Can you imagine switching jobs in the midst of the Shelter-In-Place? Not seeing your office until five months after you get hired? Having to adapt within days to a completely new business outreach and client support program while still learning the clients themselves? This is exactly what our Client Success Manager, Julius Mitchell, went through when he was hired in early May 2020. In this article, he shares his experience with our readers.
By Julius Mitchell, Client Success Manager at Aux
Right before the spike of the COVID pandemic I was in the process of leaving my former employer to join Aux. Weeks after my interview for the new position, news stories of COVID cases and deaths in the U.S. from the virus began to overwhelm the news cycle. Here in Colorado, the pandemic would force our government to implement ordinances that severely limited people interacting in large gatherings. This rule also applied to most business operations, which included my new company, which I had yet to begin the usual onboarding process for new hires.
Instead of the routine steps new employees normally go through, the new hire process was met with social-distancing from the small number of superiors in attendance, exchanging handshakes with fist and elbow bumps, and making sure to wash my hands and wipe down surfaces with disinfectant. Right after I was provided the information on my role and the company, I was then given my laptop and sent home to finish the rest of the day. Later, I was required to meet with other colleagues of mine that I would work with in some capacity all through video conference calls. For the first time in my career, I would be working in my position and with others digitally, remotely from my home, when most of my co-workers lived within the same region as me. It was quite an unusual process for a new career.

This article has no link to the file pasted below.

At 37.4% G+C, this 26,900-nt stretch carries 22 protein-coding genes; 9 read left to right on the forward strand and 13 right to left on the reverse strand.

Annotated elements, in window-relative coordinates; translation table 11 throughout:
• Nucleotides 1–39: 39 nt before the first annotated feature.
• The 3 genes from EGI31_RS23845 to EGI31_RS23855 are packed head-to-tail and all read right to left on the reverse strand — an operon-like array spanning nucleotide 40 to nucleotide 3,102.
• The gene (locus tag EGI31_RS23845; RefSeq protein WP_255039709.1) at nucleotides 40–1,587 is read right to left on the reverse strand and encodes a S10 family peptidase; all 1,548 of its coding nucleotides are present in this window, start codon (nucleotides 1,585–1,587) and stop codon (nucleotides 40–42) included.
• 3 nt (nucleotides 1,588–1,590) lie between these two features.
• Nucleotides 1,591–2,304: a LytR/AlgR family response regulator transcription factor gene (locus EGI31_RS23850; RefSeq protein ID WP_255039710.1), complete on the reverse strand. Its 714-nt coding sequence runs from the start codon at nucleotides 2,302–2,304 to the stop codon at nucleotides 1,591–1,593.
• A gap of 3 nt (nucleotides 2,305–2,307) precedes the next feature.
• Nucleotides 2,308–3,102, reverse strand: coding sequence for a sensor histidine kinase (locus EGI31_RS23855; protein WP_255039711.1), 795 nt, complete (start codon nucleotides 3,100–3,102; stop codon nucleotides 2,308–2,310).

Since the onset of the global COVID pandemic, most of us have experienced drastic changes in our normal daily routines. It has changed the way we utilize our time, how we communicate with others, how often we travel and where we go, how we exercise, shop, etc. It has caused many to lose jobs while altering the way many others work within their current roles. As someone who has worked within the credit union and currently supports credit unions through a third-party agency, this observation has been very evident for this industry.
I began my career working as a teller at a credit union, then eventually moving into the Business Development department under the same company. These roles were very similar to any other person-facing position within the credit union. The general idea of my role was to talk with potential and current members, pitch banking products and services that met their needs, and in turn, gain new members and increase membership retention. The task can be quite an effort, but even more so given the circumstances caused by the pandemic. The approach credit unions used to operate under their usual structure has forced them to change the way they operate and engage with members. The usual process of conducting meetings, allowing little capacity limits of branch walk-ins, and engaging in various human-to-human interactions were all met with restrictions or eliminated due to health ordinances to avoid the spread of covid-19. The preference for face-to-face engagement with clients and partners appear more convenient through video conferencing services or simple phone calls. Various forms of technology such as online portals and banking apps on smart phone devices became even more prevalent now than before. Employees within the credit unions are working limited hours in branches or working strictly from home.